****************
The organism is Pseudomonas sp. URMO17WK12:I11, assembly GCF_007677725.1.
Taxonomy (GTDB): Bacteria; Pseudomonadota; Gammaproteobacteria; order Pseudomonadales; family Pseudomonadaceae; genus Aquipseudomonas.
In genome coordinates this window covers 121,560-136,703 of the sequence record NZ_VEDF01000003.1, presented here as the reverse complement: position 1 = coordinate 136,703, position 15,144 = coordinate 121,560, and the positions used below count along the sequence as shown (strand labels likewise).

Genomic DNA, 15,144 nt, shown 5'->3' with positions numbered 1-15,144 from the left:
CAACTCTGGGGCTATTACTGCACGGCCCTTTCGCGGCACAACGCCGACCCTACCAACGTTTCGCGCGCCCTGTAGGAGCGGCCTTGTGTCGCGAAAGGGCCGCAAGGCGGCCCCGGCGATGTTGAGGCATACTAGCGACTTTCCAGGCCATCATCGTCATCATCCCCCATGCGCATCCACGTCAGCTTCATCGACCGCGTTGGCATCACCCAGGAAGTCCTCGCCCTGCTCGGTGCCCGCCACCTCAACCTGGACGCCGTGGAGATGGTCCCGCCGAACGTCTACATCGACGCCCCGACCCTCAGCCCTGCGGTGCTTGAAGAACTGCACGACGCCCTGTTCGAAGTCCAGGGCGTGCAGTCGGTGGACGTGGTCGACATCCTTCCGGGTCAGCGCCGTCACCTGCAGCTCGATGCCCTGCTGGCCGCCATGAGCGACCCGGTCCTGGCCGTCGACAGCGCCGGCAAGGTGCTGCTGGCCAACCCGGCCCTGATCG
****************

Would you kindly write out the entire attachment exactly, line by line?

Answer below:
The organism is Pseudomonas sp. URMO17WK12:I11, assembly GCF_007677725.1.
Taxonomy (GTDB): Bacteria; Pseudomonadota; Gammaproteobacteria; order Pseudomonadales; family Pseudomonadaceae; genus Aquipseudomonas.
In genome coordinates this window covers 121,560-136,703 of the sequence record NZ_VEDF01000003.1, presented here as the reverse complement: position 1 = coordinate 136,703, position 15,144 = coordinate 121,560, and the positions used below count along the sequence as shown (strand labels likewise).

Genomic DNA, 15,144 nt, shown 5'->3' with positions numbered 1-15,144 from the left:
CAACTCTGGGGCTATTACTGCACGGCCCTTTCGCGGCACAACGCCGACCCTACCAACGTTTCGCGCGCCCTGTAGGAGCGGCCTTGTGTCGCGAAAGGGCCGCAAGGCGGCCCCGGCGATGTTGAGGCATACTAGCGACTTTCCAGGCCATCATCGTCATCATCCCCCATGCGCATCCACGTCAGCTTCATCGACCGCGTTGGCATCACCCAGGAAGTCCTCGCCCTGCTCGGTGCCCGCCACCTCAACCTGGACGCCGTGGAGATGGTCCCGCCGAACGTCTACATCGACGCCCCGACCCTCAGCCCTGCGGTGCTTGAAGAACTGCACGACGCCCTGTTCGAAGTCCAGGGCGTGCAGTCGGTGGACGTGGTCGACATCCTTCCGGGTCAGCGCCGTCACCTGCAGCTCGATGCCCTGCTGGCCGCCATGAGCGACCCGGTCCTGGCCGTCGACAGCGCCGGCAAGGTGCTGCTGGCCAACCCGGCCCTGATCG